This week - biorobots made from stem cells; is another AI winter coming; worm's life extended by 500%; how to measure AI; and more!
More than a human
Adam Gorlitsky, who is paralyzed from the waist down, completed the Charleston Marathon in an exoskeleton after walking for 33 hours, 50 minutes, and 23 seconds straight, three hours faster than the previous record. “I want to challenge Simon [Kindleysides, the previous record holder] to a one-on-one exoskeleton race one day,” Gorlitsky said. “I’d love to go head to head with him on his home turf at the London Marathon.”
Artificial wombs, a pure sci-fi concept just a couple years ago, is getting closer to reality. This video explains where we are right now with artificial wombs and tries to answer the question of how would we benefit from artificial wombs and what would be the downsides.
Epirium has raised $85 million to pursue the vision of slowing ageing and shows that anti-ageing research and technology is leaving the fringes of science and it's getting treated seriously.
The discussion about the new AI Winter has been going on for some time in the AI community. There is no denying that AI made a huge step forward in the 2010s but now it feels the field reached a plateau and a new innovation is needed, some experts say, while others say the AI industry is very much still in the "wonder years".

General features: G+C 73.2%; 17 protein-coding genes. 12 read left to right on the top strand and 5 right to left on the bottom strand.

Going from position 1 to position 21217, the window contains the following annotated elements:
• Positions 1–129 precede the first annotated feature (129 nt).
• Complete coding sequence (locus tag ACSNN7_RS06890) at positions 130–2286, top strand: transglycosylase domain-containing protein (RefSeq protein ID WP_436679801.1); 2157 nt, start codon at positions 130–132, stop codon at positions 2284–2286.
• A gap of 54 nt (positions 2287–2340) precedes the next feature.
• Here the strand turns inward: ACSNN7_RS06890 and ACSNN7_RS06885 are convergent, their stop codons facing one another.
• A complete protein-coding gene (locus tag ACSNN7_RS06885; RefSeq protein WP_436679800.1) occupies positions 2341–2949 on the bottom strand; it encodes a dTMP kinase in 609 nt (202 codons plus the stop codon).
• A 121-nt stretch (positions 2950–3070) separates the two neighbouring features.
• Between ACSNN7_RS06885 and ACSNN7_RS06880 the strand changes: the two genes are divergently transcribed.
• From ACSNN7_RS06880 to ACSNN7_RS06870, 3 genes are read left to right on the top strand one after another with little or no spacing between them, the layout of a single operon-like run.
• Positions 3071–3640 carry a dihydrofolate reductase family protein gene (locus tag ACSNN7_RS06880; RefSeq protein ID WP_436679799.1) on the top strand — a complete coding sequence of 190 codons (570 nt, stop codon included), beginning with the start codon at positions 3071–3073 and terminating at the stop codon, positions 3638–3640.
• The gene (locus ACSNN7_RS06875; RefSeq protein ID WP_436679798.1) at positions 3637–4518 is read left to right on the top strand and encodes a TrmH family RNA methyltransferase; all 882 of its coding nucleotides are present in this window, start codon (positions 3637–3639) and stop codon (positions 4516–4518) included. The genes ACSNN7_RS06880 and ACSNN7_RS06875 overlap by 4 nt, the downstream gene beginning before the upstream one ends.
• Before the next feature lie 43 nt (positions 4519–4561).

This article explores the intersection of AI and social stereotypes by looking at how the voice of our AI assistants can reinforce those stereotypes and what can be done to avoid them.
With AI algorithms getting smarter and smarter, how do you compare them? Károly Zsolnai-Fehér from Two Minute Papers briefly explains SuperGLUE - an AI benchmark from DeepMind to answer exactly that question.
If an AI creates something new, can it be named as an inventor and hold a patent? According to the UK and European patent offices, the answer is no. The US Patent and Trademark Office whenever an AI can be officially be named as an inventor.
Here is an interesting idea - "the key for AI to function effectively is in creating a neural network that can process and learn to strategically forget data while keeping the concepts stored, just like a human, versus overwrite all the information it has acquired".
At CES, Samsung presented Neon - "the first artificial humans". If you expect androids from Blade Runner or Westworld, then you will be disappointed. Neons are AI assistants with human avatars, thanks to footage of real actors combined with deepfake technology.
Revealed at this year's CES, Reachy is an open-source humanoid robot aimed to help companies get quicker into humanoid robotics. The price tag for the basic single-arm, no head version is $9000 but if you want to build one, Reachy's design is available on GitHub.
This is a big achievement and a step forward for biorobotics but what caught my eye was the method used to design the robot. Researchers used evolutionary algorithms to find the right design for this walking robot. That's the big innovation here - the ability to design and test the robot before you grow it can propel the field of biorobotics.
Researchers were able to extend the lifespan of a C. elegans by 5 times. It's like extending the human lifespan to 400 years. Of course, human biology is way different than C. elegans' but it is yet another example that you can extend lifespans of living creatures.